But don’t other AR headset manufacturers promise a much larger FOV? Yes. The Meta 2 (shown below) has a 90 degree field of view. The way the technology works, however, involves two LED screens that are then viewed through plastic positioned at 45 degrees to the screens (technically known as a beam splitter, informally known as a piece of glass) that reflects the image into the user’s eyes at approximately half the original brightness while also letting the real world in front of the user (though half of that light is also scattered). This is basically the same technique used to create ghostly images in the Haunted Mansion at Disneyland.


The downside of this increased FOV is you are loosing a lot of brightness through the beam splitter. You are also losing light based on the distance it takes the light to pass through the plastic and get to your eyes. The result is a see-through “hologram”.


But is this what we want? See-through holograms? The visual design team for Iron man decided that this is indeed what they wanted for their movies. The translucent holograms provide a cool ghostly effect, even in a dark room.


The Princess Leia hologram from the original Star Wars, on the other hand, is mostly opaque. That visual design team went in a different direction. Why?


My best guess is that it has to do with the use of color. While the Iron Man hologram has a very limited color palette, the Princess Leia hologram uses a broad range of facial tones to capture her expression – and also so that, dramatically, Luke Skywalker can remark on how beautiful she is (which obviously gets messed up by the Return of the Jedi). Making her transparent would simply wash out the colors and destroy much of the emotional content of the scene.


The idea that opacity is a pre-requisite for color holograms is confirmed in the Star Wars chess scene on the Millennium Falcon. Again, there is just enough transparency to indicate that the chess pieces are holograms and not real objects (digital rather than physical).


So what kind of holograms does the HoloLens provide, transparent or near-opaque? This is something that is hard to describe unless you actually see it for yourself but the HoloLens “holograms” will occlude physical objects when they are placed in front of them. I’ve had the opportunity to experience this several times over the last year. This is possible because these digital images use a very large color palette and, more importantly, are extremely intense. In fact, because the holoLens display technology is currently additive, this occlusion effect actually works best with bright colors. As areas of the screen become darker, they actually appear more transparent.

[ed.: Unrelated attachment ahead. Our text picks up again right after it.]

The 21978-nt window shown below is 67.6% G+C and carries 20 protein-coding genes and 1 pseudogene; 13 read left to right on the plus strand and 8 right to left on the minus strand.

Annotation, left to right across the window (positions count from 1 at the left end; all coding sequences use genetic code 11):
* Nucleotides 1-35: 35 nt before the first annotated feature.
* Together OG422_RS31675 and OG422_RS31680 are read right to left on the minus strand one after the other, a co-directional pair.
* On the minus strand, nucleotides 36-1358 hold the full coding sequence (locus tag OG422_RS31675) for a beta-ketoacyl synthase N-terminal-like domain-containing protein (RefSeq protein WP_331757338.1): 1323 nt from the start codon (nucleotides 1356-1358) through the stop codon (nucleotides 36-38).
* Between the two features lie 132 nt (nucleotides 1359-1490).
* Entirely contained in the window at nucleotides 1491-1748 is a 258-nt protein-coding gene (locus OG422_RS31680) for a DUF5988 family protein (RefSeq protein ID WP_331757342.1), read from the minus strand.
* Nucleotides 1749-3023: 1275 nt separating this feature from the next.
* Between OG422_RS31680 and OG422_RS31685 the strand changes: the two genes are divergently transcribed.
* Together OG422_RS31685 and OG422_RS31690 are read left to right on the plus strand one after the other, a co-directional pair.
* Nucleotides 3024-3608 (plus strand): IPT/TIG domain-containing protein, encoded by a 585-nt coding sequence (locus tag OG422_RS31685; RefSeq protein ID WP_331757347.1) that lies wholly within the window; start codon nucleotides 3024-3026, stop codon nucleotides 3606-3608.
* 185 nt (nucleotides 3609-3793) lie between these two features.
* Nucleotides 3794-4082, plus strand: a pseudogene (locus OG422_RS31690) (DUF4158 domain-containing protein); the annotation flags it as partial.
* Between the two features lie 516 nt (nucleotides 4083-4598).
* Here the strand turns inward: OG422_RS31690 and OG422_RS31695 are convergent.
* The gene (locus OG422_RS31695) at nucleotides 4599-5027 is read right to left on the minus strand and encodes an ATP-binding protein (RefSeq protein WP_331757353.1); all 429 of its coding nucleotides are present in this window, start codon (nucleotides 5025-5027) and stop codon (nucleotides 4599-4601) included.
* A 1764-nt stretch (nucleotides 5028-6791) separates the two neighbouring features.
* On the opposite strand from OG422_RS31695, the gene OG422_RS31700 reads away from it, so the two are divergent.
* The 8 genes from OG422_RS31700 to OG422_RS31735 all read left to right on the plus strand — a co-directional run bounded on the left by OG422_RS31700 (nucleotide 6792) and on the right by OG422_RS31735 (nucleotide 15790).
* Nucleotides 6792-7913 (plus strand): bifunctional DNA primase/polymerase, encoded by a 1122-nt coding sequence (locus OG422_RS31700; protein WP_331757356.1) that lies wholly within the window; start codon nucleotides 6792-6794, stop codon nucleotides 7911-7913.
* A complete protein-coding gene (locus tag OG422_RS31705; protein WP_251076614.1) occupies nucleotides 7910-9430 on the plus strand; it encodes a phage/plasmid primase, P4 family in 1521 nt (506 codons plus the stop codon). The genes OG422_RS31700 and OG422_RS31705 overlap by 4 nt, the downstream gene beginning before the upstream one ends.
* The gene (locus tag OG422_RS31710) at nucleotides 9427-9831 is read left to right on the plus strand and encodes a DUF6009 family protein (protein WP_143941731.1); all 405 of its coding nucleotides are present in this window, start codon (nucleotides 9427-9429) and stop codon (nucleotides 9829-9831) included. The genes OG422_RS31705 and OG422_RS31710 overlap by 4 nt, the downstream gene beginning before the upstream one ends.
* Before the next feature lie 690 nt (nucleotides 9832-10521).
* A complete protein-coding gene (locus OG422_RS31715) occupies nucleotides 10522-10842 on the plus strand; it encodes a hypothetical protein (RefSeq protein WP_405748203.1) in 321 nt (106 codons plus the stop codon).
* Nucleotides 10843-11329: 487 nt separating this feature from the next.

Bigger field of view = more transparent , duller holograms. Smaller field of view = more opaque, brighter holograms.

I believe Microsoft made the bet that, in order to start designing the AR experiences of the future, we actually want to work with colorful, opaque holograms. The trade-off the technology seems to make in order to achieve this is a more limited field of view in the HoloLens development kits.

At the end of the day, we really want both, though. Fortunately we are currently only working with the Development Kit and not with a consumer device. This is the unit developers and designers will use to experiment and discover what we can do with HoloLens. With all the new attention and money being spent on waveguide displays, we can optimistically expect to see AR headsets with much larger fields of view in the future. Ideally, they’ll also keep the high light intensity and broad color palette that we are coming to expect from the current generation of HoloLens technology.

HoloLens Hardware Specs


Microsoft is releasing an avalanche of information about HoloLens this week. Within that heap of gold is, finally, clearer information on the actual hardware in the HoloLens headset.

I’ve updated my earlier post on How HoloLens Sensors Work to reflect the updated spec list. Here’s what I got wrong:

1. Definitely no internal eye tracking camera. I originally thought this is what the “gaze” gesture was. Then I thought it might be used for calibration of interpupillary distance. I was wrong on both counts.

2. There aren’t four depth sensors. Only one. I had originally thought these cameras would be used for spatial mapping. Instead just the one depth camera is, and it maps a 75 degree cone out in front of the headset, with a range of 0.8 M to 3.1 M.

3.  The four cameras I saw are probably just grayscale cameras – and it’s these cameras along with cool algorithms that are being used to do inside-out position tracking along with the IMU.

Here are the final sensor specs:

  • 1 IMU
  • 4 environment understanding cameras
  • 1 depth camera
  • 1 2MP photo / HD video camera
  • Mixed reality capture
  • 4 microphones
  • 1 ambient light sensor

The mixed reality capture is basically a stream that combines digital objects with the video stream coming through the HD video camera. It is different from the on-stage rigs we’ve seen which can calculate the mixed-reality scene from multiple points of view. The mixed reality capture is from the user’s point of view only. The mixed-reality capture can be used for streaming to additional devices like your phone or TV.

Here are the final display specs:

  • See-through holographic lenses (waveguides)
  • 2 HD 16:9 light engines
  • Automatic pupillary distance calibration
  • Holographic Resolution: 2.3M total light points
  • Holographic Density: >2.5k radiants (light points per radian)

I’ll try to explain “light points” in a later post – if I can ever figure it out.